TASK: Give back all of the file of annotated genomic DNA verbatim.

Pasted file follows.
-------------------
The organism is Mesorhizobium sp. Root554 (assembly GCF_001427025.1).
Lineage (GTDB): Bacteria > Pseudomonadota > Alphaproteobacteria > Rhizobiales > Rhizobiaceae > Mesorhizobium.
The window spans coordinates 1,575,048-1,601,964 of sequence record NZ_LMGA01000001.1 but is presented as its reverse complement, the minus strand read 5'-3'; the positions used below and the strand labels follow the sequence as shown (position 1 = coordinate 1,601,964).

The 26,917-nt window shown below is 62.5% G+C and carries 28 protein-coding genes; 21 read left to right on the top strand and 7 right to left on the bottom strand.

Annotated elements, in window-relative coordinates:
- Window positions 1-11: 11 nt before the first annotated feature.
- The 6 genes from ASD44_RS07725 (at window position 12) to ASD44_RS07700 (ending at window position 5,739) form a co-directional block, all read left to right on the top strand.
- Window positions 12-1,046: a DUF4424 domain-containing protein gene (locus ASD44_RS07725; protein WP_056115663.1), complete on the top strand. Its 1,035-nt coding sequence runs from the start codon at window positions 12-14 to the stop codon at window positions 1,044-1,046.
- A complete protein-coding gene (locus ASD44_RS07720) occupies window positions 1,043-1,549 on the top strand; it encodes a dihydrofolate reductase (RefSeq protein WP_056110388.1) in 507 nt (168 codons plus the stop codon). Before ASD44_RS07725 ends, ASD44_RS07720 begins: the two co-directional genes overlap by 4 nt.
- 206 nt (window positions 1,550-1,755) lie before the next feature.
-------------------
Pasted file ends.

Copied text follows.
The organism is Mesorhizobium sp. Root554 (assembly GCF_001427025.1).
Lineage (GTDB): Bacteria > Pseudomonadota > Alphaproteobacteria > Rhizobiales > Rhizobiaceae > Mesorhizobium.
The window spans coordinates 1,575,048-1,601,964 of sequence record NZ_LMGA01000001.1 but is presented as its reverse complement, the minus strand read 5'-3'; the positions used below and the strand labels follow the sequence as shown (position 1 = coordinate 1,601,964).

The 26,917-nt window shown below is 62.5% G+C and carries 28 protein-coding genes; 21 read left to right on the top strand and 7 right to left on the bottom strand.

Annotated elements, in window-relative coordinates:
- Window positions 1-11: 11 nt before the first annotated feature.
- The 6 genes from ASD44_RS07725 (at window position 12) to ASD44_RS07700 (ending at window position 5,739) form a co-directional block, all read left to right on the top strand.
- Window positions 12-1,046: a DUF4424 domain-containing protein gene (locus ASD44_RS07725; protein WP_056115663.1), complete on the top strand. Its 1,035-nt coding sequence runs from the start codon at window positions 12-14 to the stop codon at window positions 1,044-1,046.
- A complete protein-coding gene (locus ASD44_RS07720) occupies window positions 1,043-1,549 on the top strand; it encodes a dihydrofolate reductase (RefSeq protein WP_056110388.1) in 507 nt (168 codons plus the stop codon). Before ASD44_RS07725 ends, ASD44_RS07720 begins: the two co-directional genes overlap by 4 nt.
- 206 nt (window positions 1,550-1,755) lie before the next feature.